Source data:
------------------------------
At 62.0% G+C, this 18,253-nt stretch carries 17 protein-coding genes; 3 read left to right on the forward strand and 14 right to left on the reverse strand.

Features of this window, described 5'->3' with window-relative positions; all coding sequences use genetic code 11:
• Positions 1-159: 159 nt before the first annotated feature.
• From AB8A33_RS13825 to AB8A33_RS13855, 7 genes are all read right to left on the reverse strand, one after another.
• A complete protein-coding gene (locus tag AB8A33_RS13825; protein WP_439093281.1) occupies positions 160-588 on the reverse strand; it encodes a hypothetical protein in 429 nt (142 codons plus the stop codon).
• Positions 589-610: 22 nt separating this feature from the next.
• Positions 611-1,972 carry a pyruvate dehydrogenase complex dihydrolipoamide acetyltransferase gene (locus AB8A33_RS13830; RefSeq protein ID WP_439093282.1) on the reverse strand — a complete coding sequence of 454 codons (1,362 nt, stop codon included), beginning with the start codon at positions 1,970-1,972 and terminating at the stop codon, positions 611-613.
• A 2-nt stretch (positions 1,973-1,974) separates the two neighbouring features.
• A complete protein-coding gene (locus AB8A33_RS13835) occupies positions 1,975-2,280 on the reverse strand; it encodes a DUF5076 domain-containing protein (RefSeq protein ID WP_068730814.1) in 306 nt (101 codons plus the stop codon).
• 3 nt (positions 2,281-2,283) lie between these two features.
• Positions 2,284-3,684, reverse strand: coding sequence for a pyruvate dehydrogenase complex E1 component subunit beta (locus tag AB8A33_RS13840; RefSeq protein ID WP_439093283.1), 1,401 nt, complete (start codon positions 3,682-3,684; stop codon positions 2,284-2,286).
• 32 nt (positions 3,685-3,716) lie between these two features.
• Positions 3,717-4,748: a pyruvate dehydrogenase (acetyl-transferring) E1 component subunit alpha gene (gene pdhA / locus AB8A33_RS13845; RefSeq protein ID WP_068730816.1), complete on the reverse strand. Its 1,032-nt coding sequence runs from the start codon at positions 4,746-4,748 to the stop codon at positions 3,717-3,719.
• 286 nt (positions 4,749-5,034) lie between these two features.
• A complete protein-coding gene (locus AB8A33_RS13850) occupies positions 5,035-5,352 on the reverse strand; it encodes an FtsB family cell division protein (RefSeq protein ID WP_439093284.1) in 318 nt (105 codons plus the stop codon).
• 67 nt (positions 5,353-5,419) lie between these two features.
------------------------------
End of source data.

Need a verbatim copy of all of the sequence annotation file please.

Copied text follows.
At 62.0% G+C, this 18,253-nt stretch carries 17 protein-coding genes; 3 read left to right on the forward strand and 14 right to left on the reverse strand.

Features of this window, described 5'->3' with window-relative positions; all coding sequences use genetic code 11:
• Positions 1-159: 159 nt before the first annotated feature.
• From AB8A33_RS13825 to AB8A33_RS13855, 7 genes are all read right to left on the reverse strand, one after another.
• A complete protein-coding gene (locus tag AB8A33_RS13825; protein WP_439093281.1) occupies positions 160-588 on the reverse strand; it encodes a hypothetical protein in 429 nt (142 codons plus the stop codon).
• Positions 589-610: 22 nt separating this feature from the next.
• Positions 611-1,972 carry a pyruvate dehydrogenase complex dihydrolipoamide acetyltransferase gene (locus AB8A33_RS13830; RefSeq protein ID WP_439093282.1) on the reverse strand — a complete coding sequence of 454 codons (1,362 nt, stop codon included), beginning with the start codon at positions 1,970-1,972 and terminating at the stop codon, positions 611-613.
• A 2-nt stretch (positions 1,973-1,974) separates the two neighbouring features.
• A complete protein-coding gene (locus AB8A33_RS13835) occupies positions 1,975-2,280 on the reverse strand; it encodes a DUF5076 domain-containing protein (RefSeq protein ID WP_068730814.1) in 306 nt (101 codons plus the stop codon).
• 3 nt (positions 2,281-2,283) lie between these two features.
• Positions 2,284-3,684, reverse strand: coding sequence for a pyruvate dehydrogenase complex E1 component subunit beta (locus tag AB8A33_RS13840; RefSeq protein ID WP_439093283.1), 1,401 nt, complete (start codon positions 3,682-3,684; stop codon positions 2,284-2,286).
• 32 nt (positions 3,685-3,716) lie between these two features.
• Positions 3,717-4,748: a pyruvate dehydrogenase (acetyl-transferring) E1 component subunit alpha gene (gene pdhA / locus AB8A33_RS13845; RefSeq protein ID WP_068730816.1), complete on the reverse strand. Its 1,032-nt coding sequence runs from the start codon at positions 4,746-4,748 to the stop codon at positions 3,717-3,719.
• 286 nt (positions 4,749-5,034) lie between these two features.
• A complete protein-coding gene (locus AB8A33_RS13850) occupies positions 5,035-5,352 on the reverse strand; it encodes an FtsB family cell division protein (RefSeq protein ID WP_439093284.1) in 318 nt (105 codons plus the stop codon).
• 67 nt (positions 5,353-5,419) lie between these two features.